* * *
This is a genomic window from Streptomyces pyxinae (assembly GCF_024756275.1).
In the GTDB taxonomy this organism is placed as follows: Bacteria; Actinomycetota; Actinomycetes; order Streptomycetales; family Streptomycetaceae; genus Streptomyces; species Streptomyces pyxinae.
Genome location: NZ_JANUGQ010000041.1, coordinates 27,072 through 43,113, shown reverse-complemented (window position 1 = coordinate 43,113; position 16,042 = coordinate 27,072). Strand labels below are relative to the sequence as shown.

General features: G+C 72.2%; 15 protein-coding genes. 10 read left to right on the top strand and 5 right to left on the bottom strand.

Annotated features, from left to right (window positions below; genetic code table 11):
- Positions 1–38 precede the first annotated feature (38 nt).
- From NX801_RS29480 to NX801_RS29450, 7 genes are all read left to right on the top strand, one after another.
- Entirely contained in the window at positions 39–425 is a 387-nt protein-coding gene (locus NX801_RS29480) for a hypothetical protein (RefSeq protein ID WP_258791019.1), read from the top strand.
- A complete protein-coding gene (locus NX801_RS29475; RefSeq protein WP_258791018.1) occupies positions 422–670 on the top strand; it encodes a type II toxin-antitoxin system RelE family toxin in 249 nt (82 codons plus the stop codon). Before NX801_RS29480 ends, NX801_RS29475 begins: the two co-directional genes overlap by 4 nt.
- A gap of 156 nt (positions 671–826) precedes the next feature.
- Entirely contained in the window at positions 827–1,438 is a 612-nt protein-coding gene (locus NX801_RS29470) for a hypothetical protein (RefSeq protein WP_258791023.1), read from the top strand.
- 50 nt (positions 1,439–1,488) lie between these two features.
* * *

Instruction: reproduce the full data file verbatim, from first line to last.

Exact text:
This is a genomic window from Streptomyces pyxinae (assembly GCF_024756275.1).
In the GTDB taxonomy this organism is placed as follows: Bacteria; Actinomycetota; Actinomycetes; order Streptomycetales; family Streptomycetaceae; genus Streptomyces; species Streptomyces pyxinae.
Genome location: NZ_JANUGQ010000041.1, coordinates 27,072 through 43,113, shown reverse-complemented (window position 1 = coordinate 43,113; position 16,042 = coordinate 27,072). Strand labels below are relative to the sequence as shown.

General features: G+C 72.2%; 15 protein-coding genes. 10 read left to right on the top strand and 5 right to left on the bottom strand.

Annotated features, from left to right (window positions below; genetic code table 11):
- Positions 1–38 precede the first annotated feature (38 nt).
- From NX801_RS29480 to NX801_RS29450, 7 genes are all read left to right on the top strand, one after another.
- Entirely contained in the window at positions 39–425 is a 387-nt protein-coding gene (locus NX801_RS29480) for a hypothetical protein (RefSeq protein ID WP_258791019.1), read from the top strand.
- A complete protein-coding gene (locus NX801_RS29475; RefSeq protein WP_258791018.1) occupies positions 422–670 on the top strand; it encodes a type II toxin-antitoxin system RelE family toxin in 249 nt (82 codons plus the stop codon). Before NX801_RS29480 ends, NX801_RS29475 begins: the two co-directional genes overlap by 4 nt.
- A gap of 156 nt (positions 671–826) precedes the next feature.
- Entirely contained in the window at positions 827–1,438 is a 612-nt protein-coding gene (locus NX801_RS29470) for a hypothetical protein (RefSeq protein WP_258791023.1), read from the top strand.
- 50 nt (positions 1,439–1,488) lie between these two features.